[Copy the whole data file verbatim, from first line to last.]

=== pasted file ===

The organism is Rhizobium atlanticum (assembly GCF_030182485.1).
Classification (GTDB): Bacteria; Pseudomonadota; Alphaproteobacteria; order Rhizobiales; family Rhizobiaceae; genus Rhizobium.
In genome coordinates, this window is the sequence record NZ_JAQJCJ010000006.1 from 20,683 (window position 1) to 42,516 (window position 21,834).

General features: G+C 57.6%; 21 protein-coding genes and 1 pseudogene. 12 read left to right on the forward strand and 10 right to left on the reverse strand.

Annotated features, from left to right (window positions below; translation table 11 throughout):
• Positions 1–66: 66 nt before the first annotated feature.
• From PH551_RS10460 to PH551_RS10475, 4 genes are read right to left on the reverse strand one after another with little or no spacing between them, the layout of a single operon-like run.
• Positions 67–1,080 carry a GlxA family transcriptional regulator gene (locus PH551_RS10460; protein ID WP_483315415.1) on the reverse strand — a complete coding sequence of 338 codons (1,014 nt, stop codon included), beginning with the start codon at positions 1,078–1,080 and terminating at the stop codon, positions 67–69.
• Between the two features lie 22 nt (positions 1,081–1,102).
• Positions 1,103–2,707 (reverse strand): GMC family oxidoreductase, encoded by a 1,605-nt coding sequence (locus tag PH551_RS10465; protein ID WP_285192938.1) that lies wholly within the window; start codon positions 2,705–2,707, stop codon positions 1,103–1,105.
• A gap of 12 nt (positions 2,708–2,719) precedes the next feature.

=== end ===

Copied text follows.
The organism is Rhizobium atlanticum (assembly GCF_030182485.1).
Classification (GTDB): Bacteria; Pseudomonadota; Alphaproteobacteria; order Rhizobiales; family Rhizobiaceae; genus Rhizobium.
In genome coordinates, this window is the sequence record NZ_JAQJCJ010000006.1 from 20,683 (window position 1) to 42,516 (window position 21,834).

General features: G+C 57.6%; 21 protein-coding genes and 1 pseudogene. 12 read left to right on the forward strand and 10 right to left on the reverse strand.

Annotated features, from left to right (window positions below; translation table 11 throughout):
• Positions 1–66: 66 nt before the first annotated feature.
• From PH551_RS10460 to PH551_RS10475, 4 genes are read right to left on the reverse strand one after another with little or no spacing between them, the layout of a single operon-like run.
• Positions 67–1,080 carry a GlxA family transcriptional regulator gene (locus PH551_RS10460; protein ID WP_483315415.1) on the reverse strand — a complete coding sequence of 338 codons (1,014 nt, stop codon included), beginning with the start codon at positions 1,078–1,080 and terminating at the stop codon, positions 67–69.
• Between the two features lie 22 nt (positions 1,081–1,102).
• Positions 1,103–2,707 (reverse strand): GMC family oxidoreductase, encoded by a 1,605-nt coding sequence (locus tag PH551_RS10465; protein ID WP_285192938.1) that lies wholly within the window; start codon positions 2,705–2,707, stop codon positions 1,103–1,105.
• A gap of 12 nt (positions 2,708–2,719) precedes the next feature.